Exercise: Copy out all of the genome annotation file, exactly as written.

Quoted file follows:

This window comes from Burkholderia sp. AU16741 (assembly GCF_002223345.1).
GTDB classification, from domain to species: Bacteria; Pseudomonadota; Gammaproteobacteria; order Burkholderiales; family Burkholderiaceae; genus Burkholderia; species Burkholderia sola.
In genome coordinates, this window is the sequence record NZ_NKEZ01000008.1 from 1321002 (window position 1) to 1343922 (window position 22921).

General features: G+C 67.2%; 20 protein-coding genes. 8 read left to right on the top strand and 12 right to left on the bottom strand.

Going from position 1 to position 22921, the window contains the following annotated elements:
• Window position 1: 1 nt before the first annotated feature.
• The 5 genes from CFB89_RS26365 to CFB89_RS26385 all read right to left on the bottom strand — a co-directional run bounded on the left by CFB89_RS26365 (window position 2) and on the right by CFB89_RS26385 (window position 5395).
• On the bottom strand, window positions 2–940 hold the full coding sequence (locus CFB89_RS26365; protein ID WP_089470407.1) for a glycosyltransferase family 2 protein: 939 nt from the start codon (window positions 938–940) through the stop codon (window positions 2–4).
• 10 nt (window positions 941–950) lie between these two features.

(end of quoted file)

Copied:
This window comes from Burkholderia sp. AU16741 (assembly GCF_002223345.1).
GTDB classification, from domain to species: Bacteria; Pseudomonadota; Gammaproteobacteria; order Burkholderiales; family Burkholderiaceae; genus Burkholderia; species Burkholderia sola.
In genome coordinates, this window is the sequence record NZ_NKEZ01000008.1 from 1321002 (window position 1) to 1343922 (window position 22921).

General features: G+C 67.2%; 20 protein-coding genes. 8 read left to right on the top strand and 12 right to left on the bottom strand.

Going from position 1 to position 22921, the window contains the following annotated elements:
• Window position 1: 1 nt before the first annotated feature.
• The 5 genes from CFB89_RS26365 to CFB89_RS26385 all read right to left on the bottom strand — a co-directional run bounded on the left by CFB89_RS26365 (window position 2) and on the right by CFB89_RS26385 (window position 5395).
• On the bottom strand, window positions 2–940 hold the full coding sequence (locus CFB89_RS26365; protein ID WP_089470407.1) for a glycosyltransferase family 2 protein: 939 nt from the start codon (window positions 938–940) through the stop codon (window positions 2–4).
• 10 nt (window positions 941–950) lie between these two features.